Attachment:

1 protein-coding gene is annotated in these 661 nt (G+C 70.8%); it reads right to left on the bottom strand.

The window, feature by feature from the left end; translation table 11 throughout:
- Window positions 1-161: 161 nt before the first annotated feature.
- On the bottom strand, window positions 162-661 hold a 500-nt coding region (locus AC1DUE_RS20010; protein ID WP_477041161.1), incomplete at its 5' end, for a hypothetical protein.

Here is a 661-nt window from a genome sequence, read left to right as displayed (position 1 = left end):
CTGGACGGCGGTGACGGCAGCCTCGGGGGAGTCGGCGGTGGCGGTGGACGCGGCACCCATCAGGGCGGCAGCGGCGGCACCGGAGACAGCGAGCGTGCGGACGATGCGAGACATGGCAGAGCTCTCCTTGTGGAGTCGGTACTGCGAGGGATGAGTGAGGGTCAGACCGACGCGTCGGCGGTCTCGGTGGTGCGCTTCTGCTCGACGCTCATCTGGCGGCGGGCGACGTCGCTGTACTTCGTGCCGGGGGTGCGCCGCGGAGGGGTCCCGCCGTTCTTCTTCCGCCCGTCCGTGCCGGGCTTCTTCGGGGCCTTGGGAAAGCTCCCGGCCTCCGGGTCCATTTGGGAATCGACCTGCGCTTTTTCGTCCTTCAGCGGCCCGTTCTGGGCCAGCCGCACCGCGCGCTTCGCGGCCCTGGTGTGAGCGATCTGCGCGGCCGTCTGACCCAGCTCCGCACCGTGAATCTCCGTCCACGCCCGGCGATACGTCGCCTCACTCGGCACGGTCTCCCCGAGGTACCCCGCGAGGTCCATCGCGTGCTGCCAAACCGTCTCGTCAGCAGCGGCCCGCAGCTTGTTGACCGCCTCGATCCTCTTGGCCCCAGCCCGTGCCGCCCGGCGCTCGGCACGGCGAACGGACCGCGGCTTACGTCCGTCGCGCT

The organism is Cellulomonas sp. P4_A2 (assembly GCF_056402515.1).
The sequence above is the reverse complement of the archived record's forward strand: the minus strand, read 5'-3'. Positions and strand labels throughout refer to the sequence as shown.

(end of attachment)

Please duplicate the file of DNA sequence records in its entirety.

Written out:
1 protein-coding gene is annotated in these 661 nt (G+C 70.8%); it reads right to left on the bottom strand.

The window, feature by feature from the left end; translation table 11 throughout:
- Window positions 1-161: 161 nt before the first annotated feature.
- On the bottom strand, window positions 162-661 hold a 500-nt coding region (locus AC1DUE_RS20010; protein ID WP_477041161.1), incomplete at its 5' end, for a hypothetical protein.

Here is a 661-nt window from a genome sequence, read left to right as displayed (position 1 = left end):
CTGGACGGCGGTGACGGCAGCCTCGGGGGAGTCGGCGGTGGCGGTGGACGCGGCACCCATCAGGGCGGCAGCGGCGGCACCGGAGACAGCGAGCGTGCGGACGATGCGAGACATGGCAGAGCTCTCCTTGTGGAGTCGGTACTGCGAGGGATGAGTGAGGGTCAGACCGACGCGTCGGCGGTCTCGGTGGTGCGCTTCTGCTCGACGCTCATCTGGCGGCGGGCGACGTCGCTGTACTTCGTGCCGGGGGTGCGCCGCGGAGGGGTCCCGCCGTTCTTCTTCCGCCCGTCCGTGCCGGGCTTCTTCGGGGCCTTGGGAAAGCTCCCGGCCTCCGGGTCCATTTGGGAATCGACCTGCGCTTTTTCGTCCTTCAGCGGCCCGTTCTGGGCCAGCCGCACCGCGCGCTTCGCGGCCCTGGTGTGAGCGATCTGCGCGGCCGTCTGACCCAGCTCCGCACCGTGAATCTCCGTCCACGCCCGGCGATACGTCGCCTCACTCGGCACGGTCTCCCCGAGGTACCCCGCGAGGTCCATCGCGTGCTGCCAAACCGTCTCGTCAGCAGCGGCCCGCAGCTTGTTGACCGCCTCGATCCTCTTGGCCCCAGCCCGTGCCGCCCGGCGCTCGGCACGGCGAACGGACCGCGGCTTACGTCCGTCGCGCT

The organism is Cellulomonas sp. P4_A2 (assembly GCF_056402515.1).
The sequence above is the reverse complement of the archived record's forward strand: the minus strand, read 5'-3'. Positions and strand labels throughout refer to the sequence as shown.